Larry Hunt's Bible Commentary

  • BOOKS BY LARRY HUNT

    SWEET RIVER FOOL - Alcoholic, homeless, and alone, Snody despaired of life until a seemingly chance encounter with Saint Francis of Assisi led him to the joys of Christ and the redemption of his soul…

  • THE GLORY OF KINGS - A proposal for why God will always be the best explanation for the existence of the universe.

  • ENOCH WALKED WITH GOD - Enoch had a beautiful soul and walked with God in many ways. This book invites children to imagine what some of those ways might have been while presenting them with a wonderful model for their own lives.

  • Stats

    • 11,908 visits since Nov 2009
  • Enter your email address to follow this blog and receive notifications of new posts by email.

    Join 450 other followers

Isaiah 4

Chapter 4

v. 2: If the “branch of the LORD” and the “fruit of the land” refer to the Messiah, then this prophecy seems to be rather free with reference to a timeline of events.  I believe that the branch and fruit here do, in fact, refer to the Messiah, given that the book of Isaiah is so full of Messianic allusions[1] (even allusions using the specific metaphor of a branch in places like 53:2,8).  And I still believe the calamity here is the Babylonian Captivity.  Following this interpretation, I would explain the free reference to a timeline of events by arguing that the prophecy includes two groups in its idea of a remnant that escapes destruction.  One is made of the survivors of the Babylonian Captivity.  The other is Christianity proper.  I believe the prophecy is declaring that those who survive the Captivity will (with their spiritual heirs later on, the Christians) experience the peace of the Messiah: the immediate survivors may experience that peace to a lesser degree than those who actually live in the Messianic Age, but they will experience it nevertheless.

Also, while on the subject of time, the phrase “in that day” is a little confusing.  It makes it seem like the day of calamity (v. 1) and the day of glory for the remnant are the same.  But perhaps there is some way of explaining it poetically rather than as a strictly literal reference to time.  Jesus seems to do something like this in parables.  For instance, when he says, “there was a certain man,” he rarely means he has a certain man in mind.  In fact, usually it means just the opposite, that he does not have a specific man in mind, but rather that the parable is meant to apply to anybody in similar circumstances.  Perhaps the phrase, “in that day” is a similarly poetic way of saying “in that age.”  For example, since the twentieth century can be considered an age[2], then one might be able to say, poetically, “In that day, America suffered the Great Depression,” and also, “In that day, America became a superpower.”  Both events occurred “in that day” but were literally decades apart.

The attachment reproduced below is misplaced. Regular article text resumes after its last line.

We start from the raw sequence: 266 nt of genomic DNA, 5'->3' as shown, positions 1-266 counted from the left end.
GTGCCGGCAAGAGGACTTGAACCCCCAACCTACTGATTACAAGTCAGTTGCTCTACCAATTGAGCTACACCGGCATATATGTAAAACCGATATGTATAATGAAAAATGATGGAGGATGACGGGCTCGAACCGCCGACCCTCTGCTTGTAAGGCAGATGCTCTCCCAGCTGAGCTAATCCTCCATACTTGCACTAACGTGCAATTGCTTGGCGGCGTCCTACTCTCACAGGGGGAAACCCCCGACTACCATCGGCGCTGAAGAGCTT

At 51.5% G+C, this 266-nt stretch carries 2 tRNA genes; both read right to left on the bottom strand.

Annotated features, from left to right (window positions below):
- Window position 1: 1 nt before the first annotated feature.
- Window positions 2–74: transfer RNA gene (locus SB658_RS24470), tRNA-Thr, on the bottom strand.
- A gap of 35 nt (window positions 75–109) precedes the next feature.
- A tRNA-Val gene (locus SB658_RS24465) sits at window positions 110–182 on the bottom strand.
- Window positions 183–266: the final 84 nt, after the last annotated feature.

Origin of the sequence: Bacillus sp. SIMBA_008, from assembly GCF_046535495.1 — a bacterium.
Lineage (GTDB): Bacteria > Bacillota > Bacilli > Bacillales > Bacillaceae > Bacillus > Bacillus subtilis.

[1] There has already been a substantial one in 2:2-4.

[2] I consider an age to be a block of time with some degree of unifying characteristics.

Advertisements

2 Responses to “Isaiah 4”

  1. […] could mean “after these events.”  (For a discussion of the phrase “at that time,” see notes on 4:2.)  I also believe that this verse predicts the conversion to Judaism of a substantial portion of […]

  2. […] could mean “after these events.”  (For a discussion of the phrase “at that time,” see notes on 4:2.)  I also believe that this verse predicts the conversion to Judaism of a substantial portion of […]

Leave a Reply

Fill in your details below or click an icon to log in:

WordPress.com Logo

You are commenting using your WordPress.com account. Log Out / Change )

Twitter picture

You are commenting using your Twitter account. Log Out / Change )

Facebook photo

You are commenting using your Facebook account. Log Out / Change )

Google+ photo

You are commenting using your Google+ account. Log Out / Change )

Connecting to %s

 
%d bloggers like this: